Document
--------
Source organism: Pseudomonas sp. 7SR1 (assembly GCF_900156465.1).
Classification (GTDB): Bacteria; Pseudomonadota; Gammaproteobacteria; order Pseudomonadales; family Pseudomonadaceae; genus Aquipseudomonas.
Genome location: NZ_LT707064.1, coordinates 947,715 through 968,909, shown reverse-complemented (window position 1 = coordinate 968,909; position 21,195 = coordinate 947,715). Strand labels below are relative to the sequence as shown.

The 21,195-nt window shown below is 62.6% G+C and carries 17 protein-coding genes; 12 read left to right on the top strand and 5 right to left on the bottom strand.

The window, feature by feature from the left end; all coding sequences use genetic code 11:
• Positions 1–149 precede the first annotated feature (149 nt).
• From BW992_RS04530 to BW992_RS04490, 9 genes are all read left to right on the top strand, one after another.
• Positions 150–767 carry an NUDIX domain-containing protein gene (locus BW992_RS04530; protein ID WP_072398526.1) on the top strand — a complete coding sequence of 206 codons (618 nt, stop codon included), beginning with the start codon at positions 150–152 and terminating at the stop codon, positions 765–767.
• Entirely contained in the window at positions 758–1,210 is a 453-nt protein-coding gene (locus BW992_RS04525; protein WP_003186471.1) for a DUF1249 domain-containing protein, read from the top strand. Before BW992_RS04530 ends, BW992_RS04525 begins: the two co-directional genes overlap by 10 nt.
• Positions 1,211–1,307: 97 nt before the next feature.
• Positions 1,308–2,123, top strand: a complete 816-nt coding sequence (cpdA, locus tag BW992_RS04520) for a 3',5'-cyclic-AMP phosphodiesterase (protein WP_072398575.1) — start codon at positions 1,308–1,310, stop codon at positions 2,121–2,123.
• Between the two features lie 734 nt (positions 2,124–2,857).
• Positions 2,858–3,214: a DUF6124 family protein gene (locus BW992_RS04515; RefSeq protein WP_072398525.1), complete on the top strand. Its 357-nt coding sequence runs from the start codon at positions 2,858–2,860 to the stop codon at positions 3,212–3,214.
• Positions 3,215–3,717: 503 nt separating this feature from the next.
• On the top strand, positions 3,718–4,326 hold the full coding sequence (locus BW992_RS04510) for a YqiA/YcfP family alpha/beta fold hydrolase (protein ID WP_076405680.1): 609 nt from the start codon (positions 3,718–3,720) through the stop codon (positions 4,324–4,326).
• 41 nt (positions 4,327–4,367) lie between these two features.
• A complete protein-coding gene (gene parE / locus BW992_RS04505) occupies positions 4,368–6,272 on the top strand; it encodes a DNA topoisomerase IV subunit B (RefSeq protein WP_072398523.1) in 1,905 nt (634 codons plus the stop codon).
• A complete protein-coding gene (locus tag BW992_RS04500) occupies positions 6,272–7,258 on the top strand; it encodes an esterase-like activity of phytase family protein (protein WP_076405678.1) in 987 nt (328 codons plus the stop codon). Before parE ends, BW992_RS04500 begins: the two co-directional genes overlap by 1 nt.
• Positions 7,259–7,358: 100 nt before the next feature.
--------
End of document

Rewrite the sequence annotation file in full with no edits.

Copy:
Source organism: Pseudomonas sp. 7SR1 (assembly GCF_900156465.1).
Classification (GTDB): Bacteria; Pseudomonadota; Gammaproteobacteria; order Pseudomonadales; family Pseudomonadaceae; genus Aquipseudomonas.
Genome location: NZ_LT707064.1, coordinates 947,715 through 968,909, shown reverse-complemented (window position 1 = coordinate 968,909; position 21,195 = coordinate 947,715). Strand labels below are relative to the sequence as shown.

The 21,195-nt window shown below is 62.6% G+C and carries 17 protein-coding genes; 12 read left to right on the top strand and 5 right to left on the bottom strand.

The window, feature by feature from the left end; all coding sequences use genetic code 11:
• Positions 1–149 precede the first annotated feature (149 nt).
• From BW992_RS04530 to BW992_RS04490, 9 genes are all read left to right on the top strand, one after another.
• Positions 150–767 carry an NUDIX domain-containing protein gene (locus BW992_RS04530; protein ID WP_072398526.1) on the top strand — a complete coding sequence of 206 codons (618 nt, stop codon included), beginning with the start codon at positions 150–152 and terminating at the stop codon, positions 765–767.
• Entirely contained in the window at positions 758–1,210 is a 453-nt protein-coding gene (locus BW992_RS04525; protein WP_003186471.1) for a DUF1249 domain-containing protein, read from the top strand. Before BW992_RS04530 ends, BW992_RS04525 begins: the two co-directional genes overlap by 10 nt.
• Positions 1,211–1,307: 97 nt before the next feature.
• Positions 1,308–2,123, top strand: a complete 816-nt coding sequence (cpdA, locus tag BW992_RS04520) for a 3',5'-cyclic-AMP phosphodiesterase (protein WP_072398575.1) — start codon at positions 1,308–1,310, stop codon at positions 2,121–2,123.
• Between the two features lie 734 nt (positions 2,124–2,857).
• Positions 2,858–3,214: a DUF6124 family protein gene (locus BW992_RS04515; RefSeq protein WP_072398525.1), complete on the top strand. Its 357-nt coding sequence runs from the start codon at positions 2,858–2,860 to the stop codon at positions 3,212–3,214.
• Positions 3,215–3,717: 503 nt separating this feature from the next.
• On the top strand, positions 3,718–4,326 hold the full coding sequence (locus BW992_RS04510) for a YqiA/YcfP family alpha/beta fold hydrolase (protein ID WP_076405680.1): 609 nt from the start codon (positions 3,718–3,720) through the stop codon (positions 4,324–4,326).
• 41 nt (positions 4,327–4,367) lie between these two features.
• A complete protein-coding gene (gene parE / locus BW992_RS04505) occupies positions 4,368–6,272 on the top strand; it encodes a DNA topoisomerase IV subunit B (RefSeq protein WP_072398523.1) in 1,905 nt (634 codons plus the stop codon).
• A complete protein-coding gene (locus tag BW992_RS04500) occupies positions 6,272–7,258 on the top strand; it encodes an esterase-like activity of phytase family protein (protein WP_076405678.1) in 987 nt (328 codons plus the stop codon). Before parE ends, BW992_RS04500 begins: the two co-directional genes overlap by 1 nt.
• Positions 7,259–7,358: 100 nt before the next feature.